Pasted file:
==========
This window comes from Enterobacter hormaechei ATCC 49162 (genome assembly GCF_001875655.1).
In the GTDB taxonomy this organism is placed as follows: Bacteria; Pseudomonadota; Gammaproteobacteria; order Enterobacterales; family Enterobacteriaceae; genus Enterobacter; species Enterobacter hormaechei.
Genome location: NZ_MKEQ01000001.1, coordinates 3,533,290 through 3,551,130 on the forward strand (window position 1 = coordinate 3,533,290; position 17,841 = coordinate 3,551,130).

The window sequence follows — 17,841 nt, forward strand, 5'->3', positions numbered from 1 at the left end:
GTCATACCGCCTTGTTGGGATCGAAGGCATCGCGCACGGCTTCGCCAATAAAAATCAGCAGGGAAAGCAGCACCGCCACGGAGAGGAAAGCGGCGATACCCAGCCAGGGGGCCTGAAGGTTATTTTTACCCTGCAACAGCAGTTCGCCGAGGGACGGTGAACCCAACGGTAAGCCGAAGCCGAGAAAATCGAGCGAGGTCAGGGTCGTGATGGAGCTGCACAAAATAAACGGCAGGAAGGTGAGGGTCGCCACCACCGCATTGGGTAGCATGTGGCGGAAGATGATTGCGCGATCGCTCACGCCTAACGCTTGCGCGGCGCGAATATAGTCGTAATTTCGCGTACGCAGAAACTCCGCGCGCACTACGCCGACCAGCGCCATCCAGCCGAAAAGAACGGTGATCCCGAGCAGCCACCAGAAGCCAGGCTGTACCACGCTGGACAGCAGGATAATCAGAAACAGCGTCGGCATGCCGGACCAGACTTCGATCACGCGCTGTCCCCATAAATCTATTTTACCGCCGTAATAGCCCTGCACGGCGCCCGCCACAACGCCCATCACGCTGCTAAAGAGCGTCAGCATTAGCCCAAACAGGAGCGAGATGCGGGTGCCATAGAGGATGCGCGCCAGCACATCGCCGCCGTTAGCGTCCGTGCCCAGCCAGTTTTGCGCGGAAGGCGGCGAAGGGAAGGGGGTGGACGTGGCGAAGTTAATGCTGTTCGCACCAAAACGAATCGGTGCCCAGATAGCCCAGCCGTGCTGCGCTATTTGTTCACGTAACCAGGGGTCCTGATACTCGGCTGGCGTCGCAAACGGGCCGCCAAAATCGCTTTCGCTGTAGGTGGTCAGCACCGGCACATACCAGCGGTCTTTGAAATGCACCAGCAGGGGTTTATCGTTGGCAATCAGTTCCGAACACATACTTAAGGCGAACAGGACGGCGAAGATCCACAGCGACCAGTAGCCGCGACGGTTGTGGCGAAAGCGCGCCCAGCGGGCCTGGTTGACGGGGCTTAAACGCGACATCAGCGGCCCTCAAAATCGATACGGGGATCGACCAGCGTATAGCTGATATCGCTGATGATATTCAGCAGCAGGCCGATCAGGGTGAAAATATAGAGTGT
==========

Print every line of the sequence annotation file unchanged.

This window comes from Enterobacter hormaechei ATCC 49162 (genome assembly GCF_001875655.1).
In the GTDB taxonomy this organism is placed as follows: Bacteria; Pseudomonadota; Gammaproteobacteria; order Enterobacterales; family Enterobacteriaceae; genus Enterobacter; species Enterobacter hormaechei.
Genome location: NZ_MKEQ01000001.1, coordinates 3,533,290 through 3,551,130 on the forward strand (window position 1 = coordinate 3,533,290; position 17,841 = coordinate 3,551,130).

The window sequence follows — 17,841 nt, forward strand, 5'->3', positions numbered from 1 at the left end:
GTCATACCGCCTTGTTGGGATCGAAGGCATCGCGCACGGCTTCGCCAATAAAAATCAGCAGGGAAAGCAGCACCGCCACGGAGAGGAAAGCGGCGATACCCAGCCAGGGGGCCTGAAGGTTATTTTTACCCTGCAACAGCAGTTCGCCGAGGGACGGTGAACCCAACGGTAAGCCGAAGCCGAGAAAATCGAGCGAGGTCAGGGTCGTGATGGAGCTGCACAAAATAAACGGCAGGAAGGTGAGGGTCGCCACCACCGCATTGGGTAGCATGTGGCGGAAGATGATTGCGCGATCGCTCACGCCTAACGCTTGCGCGGCGCGAATATAGTCGTAATTTCGCGTACGCAGAAACTCCGCGCGCACTACGCCGACCAGCGCCATCCAGCCGAAAAGAACGGTGATCCCGAGCAGCCACCAGAAGCCAGGCTGTACCACGCTGGACAGCAGGATAATCAGAAACAGCGTCGGCATGCCGGACCAGACTTCGATCACGCGCTGTCCCCATAAATCTATTTTACCGCCGTAATAGCCCTGCACGGCGCCCGCCACAACGCCCATCACGCTGCTAAAGAGCGTCAGCATTAGCCCAAACAGGAGCGAGATGCGGGTGCCATAGAGGATGCGCGCCAGCACATCGCCGCCGTTAGCGTCCGTGCCCAGCCAGTTTTGCGCGGAAGGCGGCGAAGGGAAGGGGGTGGACGTGGCGAAGTTAATGCTGTTCGCACCAAAACGAATCGGTGCCCAGATAGCCCAGCCGTGCTGCGCTATTTGTTCACGTAACCAGGGGTCCTGATACTCGGCTGGCGTCGCAAACGGGCCGCCAAAATCGCTTTCGCTGTAGGTGGTCAGCACCGGCACATACCAGCGGTCTTTGAAATGCACCAGCAGGGGTTTATCGTTGGCAATCAGTTCCGAACACATACTTAAGGCGAACAGGACGGCGAAGATCCACAGCGACCAGTAGCCGCGACGGTTGTGGCGAAAGCGCGCCCAGCGGGCCTGGTTGACGGGGCTTAAACGCGACATCAGCGGCCCTCAAAATCGATACGGGGATCGACCAGCGTATAGCTGATATCGCTGATGATATTCAGCAGCAGGCCGATCAGGGTGAAAATATAGAGTGT